We have reached Best Actress in my deep dives of the major Oscar races. If you didn’t catch my takes on the supporting derbies and lead actor, you can access them here:
Before we get to this very competitive Actress competition, let’s see how I did at this point in the calendar from 2019-21. Three years ago, I managed to identify all 5 eventual nominees – winner Renee Zellweger (Judy), Cynthia Erivo (Harriet), Scarlett Johansson (Marriage Story), Saoirse Ronan (Little Women), and Charlize Theron (Bombshell). For the late October/early November frame in 2020 and 2021, I correctly called 3 of the 5. In 2020, that was Frances McDormand (Nomadland), who won her third Oscar along with Viola Davis (Ma Rainey’s Black Bottom) and Vanessa Kirby (Pieces of a Woman). Andra Day (The United States vs. Billie Holiday) and Carey Mulligan (Promising Young Woman) were mentioned in Other Possibilities. The victor was also named last year with Jessica Chastain for The Eyes of Tammy Faye as well as Olivia Colman (The Lost Daughter) and Kristen Stewart (Spencer). Penelope Cruz (Parallel Mothers) and Nicole Kidman (Being the Ricardos) were in Other Possibilities.
So if the last three years are any precursor, you should find the eventual quintet in my ten picks! Frances McDormand could have company with performers sporting a trio of gold statues. A Supporting Actress winner in 2004 for The Aviator and lead actress recipient for 2013’s Blue Jasmine, Cate Blanchett is drawing some career best kudos for Tár. She’s been in my #1 spot for weeks and if she wins, she’d join McDormand, Katherine Hepburn, and Ingrid Bergman as the only actresses to win more than two Oscars.
Her main competition could come from several performers. Michelle Yeoh is receiving a massive push for Everything Everywhere All at Once, which is a threat to win numerous big races including Best Picture. There’s another Michelle and it’s a surprise… Michelle Williams. As I discussed in my Supporting Actress write-up, her performance in The Fabelmans would likely be a guaranteed winner in that category. With the more competitive vibe of lead actress, it’s not even a guarantee that she makes it in.
While Till may struggle to get recognition elsewhere despite strong reviews and an A+ Cinemascore, Danielle Deadwyler looks pretty strong to make the cut. On the other hand, so-so critical reaction could prevent Olivia Colman (Empire of Light) from getting her fourth nod in five years.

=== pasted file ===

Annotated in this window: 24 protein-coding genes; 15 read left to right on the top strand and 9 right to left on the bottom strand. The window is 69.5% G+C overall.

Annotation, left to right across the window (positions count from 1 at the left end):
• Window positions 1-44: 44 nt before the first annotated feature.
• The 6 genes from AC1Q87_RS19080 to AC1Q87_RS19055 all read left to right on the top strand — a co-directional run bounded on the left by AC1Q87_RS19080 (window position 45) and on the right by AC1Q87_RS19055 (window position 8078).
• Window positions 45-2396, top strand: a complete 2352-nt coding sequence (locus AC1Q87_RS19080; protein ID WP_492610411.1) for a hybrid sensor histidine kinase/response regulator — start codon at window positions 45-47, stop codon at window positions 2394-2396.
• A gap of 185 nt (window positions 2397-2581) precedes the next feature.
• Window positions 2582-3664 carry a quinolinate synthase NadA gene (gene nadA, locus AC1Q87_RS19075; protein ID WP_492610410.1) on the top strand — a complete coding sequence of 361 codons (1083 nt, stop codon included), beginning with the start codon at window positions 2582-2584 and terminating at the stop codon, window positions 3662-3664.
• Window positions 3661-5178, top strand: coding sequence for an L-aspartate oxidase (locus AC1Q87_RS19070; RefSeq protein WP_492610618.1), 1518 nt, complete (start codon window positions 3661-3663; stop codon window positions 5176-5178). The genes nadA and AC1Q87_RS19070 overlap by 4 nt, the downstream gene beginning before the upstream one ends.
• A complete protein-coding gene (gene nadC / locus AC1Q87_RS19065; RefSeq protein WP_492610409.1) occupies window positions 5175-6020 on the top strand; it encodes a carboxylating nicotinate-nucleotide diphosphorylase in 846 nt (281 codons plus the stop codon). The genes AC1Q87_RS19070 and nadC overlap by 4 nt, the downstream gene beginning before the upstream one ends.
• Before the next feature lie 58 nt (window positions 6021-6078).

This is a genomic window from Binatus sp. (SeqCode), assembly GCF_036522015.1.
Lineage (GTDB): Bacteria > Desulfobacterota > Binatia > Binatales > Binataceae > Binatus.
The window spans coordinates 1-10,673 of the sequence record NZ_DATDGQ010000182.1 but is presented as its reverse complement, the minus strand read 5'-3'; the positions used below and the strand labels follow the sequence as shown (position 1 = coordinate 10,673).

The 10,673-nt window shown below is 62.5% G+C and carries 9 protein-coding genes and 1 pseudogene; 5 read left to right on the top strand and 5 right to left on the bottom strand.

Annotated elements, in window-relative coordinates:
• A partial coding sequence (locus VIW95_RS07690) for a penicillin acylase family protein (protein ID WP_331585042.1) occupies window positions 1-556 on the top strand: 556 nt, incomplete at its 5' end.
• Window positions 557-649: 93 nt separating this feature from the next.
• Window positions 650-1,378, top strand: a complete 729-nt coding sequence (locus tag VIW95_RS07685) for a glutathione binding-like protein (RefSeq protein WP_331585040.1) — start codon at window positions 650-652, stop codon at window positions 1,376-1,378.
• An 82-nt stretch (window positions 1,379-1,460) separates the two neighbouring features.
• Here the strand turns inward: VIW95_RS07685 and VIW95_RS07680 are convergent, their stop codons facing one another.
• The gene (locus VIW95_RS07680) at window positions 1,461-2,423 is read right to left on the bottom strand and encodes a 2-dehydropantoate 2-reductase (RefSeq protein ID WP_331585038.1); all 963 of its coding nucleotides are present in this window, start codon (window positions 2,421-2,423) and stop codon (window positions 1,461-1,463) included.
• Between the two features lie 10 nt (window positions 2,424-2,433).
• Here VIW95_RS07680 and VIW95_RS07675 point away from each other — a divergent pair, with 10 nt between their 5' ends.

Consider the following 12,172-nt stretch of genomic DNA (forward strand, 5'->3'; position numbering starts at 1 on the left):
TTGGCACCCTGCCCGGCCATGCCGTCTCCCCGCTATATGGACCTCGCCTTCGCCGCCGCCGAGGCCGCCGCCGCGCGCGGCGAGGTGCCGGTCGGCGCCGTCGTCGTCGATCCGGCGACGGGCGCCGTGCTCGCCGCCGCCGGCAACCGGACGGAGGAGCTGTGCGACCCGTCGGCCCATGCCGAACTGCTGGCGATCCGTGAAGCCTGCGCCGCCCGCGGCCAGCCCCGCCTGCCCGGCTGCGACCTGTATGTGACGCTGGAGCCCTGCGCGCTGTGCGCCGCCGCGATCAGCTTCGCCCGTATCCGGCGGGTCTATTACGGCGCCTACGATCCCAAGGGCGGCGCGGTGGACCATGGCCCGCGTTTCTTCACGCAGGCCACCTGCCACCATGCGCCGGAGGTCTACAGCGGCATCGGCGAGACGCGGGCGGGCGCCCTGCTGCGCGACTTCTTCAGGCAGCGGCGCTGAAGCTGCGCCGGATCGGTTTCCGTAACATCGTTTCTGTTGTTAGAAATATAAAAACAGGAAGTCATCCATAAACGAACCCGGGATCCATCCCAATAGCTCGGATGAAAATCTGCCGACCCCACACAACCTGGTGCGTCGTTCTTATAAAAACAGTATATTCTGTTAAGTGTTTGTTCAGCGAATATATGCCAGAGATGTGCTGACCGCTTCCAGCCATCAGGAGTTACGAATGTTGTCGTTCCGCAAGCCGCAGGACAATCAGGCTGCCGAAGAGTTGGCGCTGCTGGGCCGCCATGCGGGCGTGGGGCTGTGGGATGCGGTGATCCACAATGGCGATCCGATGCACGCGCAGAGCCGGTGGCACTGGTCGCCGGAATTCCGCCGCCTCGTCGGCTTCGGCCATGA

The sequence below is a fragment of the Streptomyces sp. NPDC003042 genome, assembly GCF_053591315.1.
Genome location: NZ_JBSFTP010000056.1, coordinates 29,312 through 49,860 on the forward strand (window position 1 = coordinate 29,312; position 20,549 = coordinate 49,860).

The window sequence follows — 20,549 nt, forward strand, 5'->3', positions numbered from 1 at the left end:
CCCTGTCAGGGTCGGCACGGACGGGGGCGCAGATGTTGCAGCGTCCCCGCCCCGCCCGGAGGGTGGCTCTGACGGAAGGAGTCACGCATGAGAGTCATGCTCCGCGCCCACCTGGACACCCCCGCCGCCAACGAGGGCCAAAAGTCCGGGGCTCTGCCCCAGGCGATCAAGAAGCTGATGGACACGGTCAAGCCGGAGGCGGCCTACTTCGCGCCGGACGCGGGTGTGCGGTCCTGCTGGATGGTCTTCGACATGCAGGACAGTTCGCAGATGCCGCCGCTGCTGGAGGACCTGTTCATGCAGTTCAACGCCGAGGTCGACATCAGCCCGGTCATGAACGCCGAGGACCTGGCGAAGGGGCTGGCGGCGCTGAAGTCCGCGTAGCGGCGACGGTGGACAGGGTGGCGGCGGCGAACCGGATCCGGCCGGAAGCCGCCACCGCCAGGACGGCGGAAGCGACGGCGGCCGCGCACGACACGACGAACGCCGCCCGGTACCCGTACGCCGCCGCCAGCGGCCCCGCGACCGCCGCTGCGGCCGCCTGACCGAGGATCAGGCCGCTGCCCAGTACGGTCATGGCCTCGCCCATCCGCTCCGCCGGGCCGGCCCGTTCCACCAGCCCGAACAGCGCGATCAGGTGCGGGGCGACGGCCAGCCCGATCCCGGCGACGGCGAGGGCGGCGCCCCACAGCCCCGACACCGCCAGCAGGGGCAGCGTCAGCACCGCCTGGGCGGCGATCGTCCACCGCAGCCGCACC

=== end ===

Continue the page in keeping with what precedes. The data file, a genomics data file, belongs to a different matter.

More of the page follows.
There are two performances yet to be seen that could both make a splash: Margot Robbie for Babylon and Naomi Ackie as Whitney Houston in I Wanna Dance with Somebody. It’s easy to envision either rising up if the reactions are positive enough.
Despite solid box office, Viola Davis could face an uphill battle for The Woman King. That narrative could change if both Robbie and Ackie falter. Some intensely negative audience and critical buzz for Blonde may leave Ana de Armas out. And there’s always potential dark horses. Emma Thompson will probably get a Golden Globes nom for Good Luck to You, Leo Grande, but Academy inclusion could be a reach. Women Talking‘s Rooney Mara might be ignored in favor of her supporting costars like Claire Foy and Jessie Buckley. Causeway may not draw enough attention for Jennifer Lawrence to make it and the same holds true for The Wonder‘s Florence Pugh. Decision to Leave (despite having a chance to take International Feature Film) may not see its cast be a factor. That would leave out Tang Wei.
Here’s my state of this race!
1 . Cate Blanchett, Tár (Previous Ranking: 1) (Even)
2. Michelle Yeoh, Everything Everywhere All at Once (PR: 2) (E)
3. Danielle Deadwyler, Till (PR: 3) (E)
4. Michelle Williams, The Fabelmans (PR: 4) (E)
5. Margot Robbie, Babylon (PR: 5) (E)
6. Olivia Colman, Empire of Light (PR: 6) (E)
7. Naomi Ackie, I Wanna Dance with Somebody (PR: 8) (+1)
8. Viola Davis, The Woman King (PR: 7) (-1)
9. Jennifer Lawrence, Causeway (PR: 9) (E)
10. Rooney Mara, Women Talking (PR: 10) (E)
Best Director is up next!